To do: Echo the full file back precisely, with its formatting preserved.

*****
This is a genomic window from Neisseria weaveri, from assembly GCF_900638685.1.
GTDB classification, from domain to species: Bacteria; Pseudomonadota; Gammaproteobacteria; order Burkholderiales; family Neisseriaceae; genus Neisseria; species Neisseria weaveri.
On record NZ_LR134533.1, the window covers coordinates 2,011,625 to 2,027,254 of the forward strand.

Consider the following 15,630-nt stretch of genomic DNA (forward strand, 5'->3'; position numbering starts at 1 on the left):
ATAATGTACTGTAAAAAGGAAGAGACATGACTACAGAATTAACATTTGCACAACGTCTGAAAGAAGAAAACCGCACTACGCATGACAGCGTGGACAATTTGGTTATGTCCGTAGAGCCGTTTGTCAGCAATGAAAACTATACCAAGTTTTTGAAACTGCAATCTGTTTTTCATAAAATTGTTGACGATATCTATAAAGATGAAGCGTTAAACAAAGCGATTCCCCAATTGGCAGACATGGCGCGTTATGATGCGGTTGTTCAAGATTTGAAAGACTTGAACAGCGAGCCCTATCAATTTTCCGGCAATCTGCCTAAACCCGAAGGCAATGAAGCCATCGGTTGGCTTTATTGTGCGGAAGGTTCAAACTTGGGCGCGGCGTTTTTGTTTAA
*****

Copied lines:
This is a genomic window from Neisseria weaveri, from assembly GCF_900638685.1.
GTDB classification, from domain to species: Bacteria; Pseudomonadota; Gammaproteobacteria; order Burkholderiales; family Neisseriaceae; genus Neisseria; species Neisseria weaveri.
On record NZ_LR134533.1, the window covers coordinates 2,011,625 to 2,027,254 of the forward strand.

Consider the following 15,630-nt stretch of genomic DNA (forward strand, 5'->3'; position numbering starts at 1 on the left):
ATAATGTACTGTAAAAAGGAAGAGACATGACTACAGAATTAACATTTGCACAACGTCTGAAAGAAGAAAACCGCACTACGCATGACAGCGTGGACAATTTGGTTATGTCCGTAGAGCCGTTTGTCAGCAATGAAAACTATACCAAGTTTTTGAAACTGCAATCTGTTTTTCATAAAATTGTTGACGATATCTATAAAGATGAAGCGTTAAACAAAGCGATTCCCCAATTGGCAGACATGGCGCGTTATGATGCGGTTGTTCAAGATTTGAAAGACTTGAACAGCGAGCCCTATCAATTTTCCGGCAATCTGCCTAAACCCGAAGGCAATGAAGCCATCGGTTGGCTTTATTGTGCGGAAGGTTCAAACTTGGGCGCGGCGTTTTTGTTTAA